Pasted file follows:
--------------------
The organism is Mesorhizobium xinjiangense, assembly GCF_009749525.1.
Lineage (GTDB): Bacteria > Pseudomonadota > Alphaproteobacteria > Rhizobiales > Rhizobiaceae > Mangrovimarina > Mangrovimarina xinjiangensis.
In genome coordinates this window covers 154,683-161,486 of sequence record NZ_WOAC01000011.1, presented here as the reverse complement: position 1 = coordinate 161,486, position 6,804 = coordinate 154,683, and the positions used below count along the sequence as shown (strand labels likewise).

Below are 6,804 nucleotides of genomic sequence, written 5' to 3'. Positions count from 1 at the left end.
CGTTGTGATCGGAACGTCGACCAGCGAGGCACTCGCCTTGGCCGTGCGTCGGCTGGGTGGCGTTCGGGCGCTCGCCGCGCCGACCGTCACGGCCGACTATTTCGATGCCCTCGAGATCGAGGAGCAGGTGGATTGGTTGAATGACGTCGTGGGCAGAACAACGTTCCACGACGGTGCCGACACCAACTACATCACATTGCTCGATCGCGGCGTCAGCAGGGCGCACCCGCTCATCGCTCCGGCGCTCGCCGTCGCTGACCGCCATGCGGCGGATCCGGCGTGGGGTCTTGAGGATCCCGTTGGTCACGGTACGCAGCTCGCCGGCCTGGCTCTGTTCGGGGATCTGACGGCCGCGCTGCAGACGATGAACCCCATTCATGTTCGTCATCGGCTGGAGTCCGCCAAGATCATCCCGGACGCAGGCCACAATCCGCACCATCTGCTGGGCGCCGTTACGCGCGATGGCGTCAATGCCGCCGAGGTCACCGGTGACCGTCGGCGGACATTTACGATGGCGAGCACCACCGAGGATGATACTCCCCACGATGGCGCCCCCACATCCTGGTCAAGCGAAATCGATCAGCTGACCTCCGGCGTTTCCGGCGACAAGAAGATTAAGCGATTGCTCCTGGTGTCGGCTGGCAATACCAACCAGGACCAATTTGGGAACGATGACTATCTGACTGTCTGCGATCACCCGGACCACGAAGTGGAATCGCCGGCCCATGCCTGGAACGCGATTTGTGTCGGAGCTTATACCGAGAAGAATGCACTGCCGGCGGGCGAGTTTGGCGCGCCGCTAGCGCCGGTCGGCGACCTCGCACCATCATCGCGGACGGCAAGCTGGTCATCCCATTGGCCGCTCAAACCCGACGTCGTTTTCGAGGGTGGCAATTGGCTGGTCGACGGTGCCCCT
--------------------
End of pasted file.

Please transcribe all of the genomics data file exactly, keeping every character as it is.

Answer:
The organism is Mesorhizobium xinjiangense, assembly GCF_009749525.1.
Lineage (GTDB): Bacteria > Pseudomonadota > Alphaproteobacteria > Rhizobiales > Rhizobiaceae > Mangrovimarina > Mangrovimarina xinjiangensis.
In genome coordinates this window covers 154,683-161,486 of sequence record NZ_WOAC01000011.1, presented here as the reverse complement: position 1 = coordinate 161,486, position 6,804 = coordinate 154,683, and the positions used below count along the sequence as shown (strand labels likewise).

Below are 6,804 nucleotides of genomic sequence, written 5' to 3'. Positions count from 1 at the left end.
CGTTGTGATCGGAACGTCGACCAGCGAGGCACTCGCCTTGGCCGTGCGTCGGCTGGGTGGCGTTCGGGCGCTCGCCGCGCCGACCGTCACGGCCGACTATTTCGATGCCCTCGAGATCGAGGAGCAGGTGGATTGGTTGAATGACGTCGTGGGCAGAACAACGTTCCACGACGGTGCCGACACCAACTACATCACATTGCTCGATCGCGGCGTCAGCAGGGCGCACCCGCTCATCGCTCCGGCGCTCGCCGTCGCTGACCGCCATGCGGCGGATCCGGCGTGGGGTCTTGAGGATCCCGTTGGTCACGGTACGCAGCTCGCCGGCCTGGCTCTGTTCGGGGATCTGACGGCCGCGCTGCAGACGATGAACCCCATTCATGTTCGTCATCGGCTGGAGTCCGCCAAGATCATCCCGGACGCAGGCCACAATCCGCACCATCTGCTGGGCGCCGTTACGCGCGATGGCGTCAATGCCGCCGAGGTCACCGGTGACCGTCGGCGGACATTTACGATGGCGAGCACCACCGAGGATGATACTCCCCACGATGGCGCCCCCACATCCTGGTCAAGCGAAATCGATCAGCTGACCTCCGGCGTTTCCGGCGACAAGAAGATTAAGCGATTGCTCCTGGTGTCGGCTGGCAATACCAACCAGGACCAATTTGGGAACGATGACTATCTGACTGTCTGCGATCACCCGGACCACGAAGTGGAATCGCCGGCCCATGCCTGGAACGCGATTTGTGTCGGAGCTTATACCGAGAAGAATGCACTGCCGGCGGGCGAGTTTGGCGCGCCGCTAGCGCCGGTCGGCGACCTCGCACCATCATCGCGGACGGCAAGCTGGTCATCCCATTGGCCGCTCAAACCCGACGTCGTTTTCGAGGGTGGCAATTGGCTGGTCGACGGTGCCCCT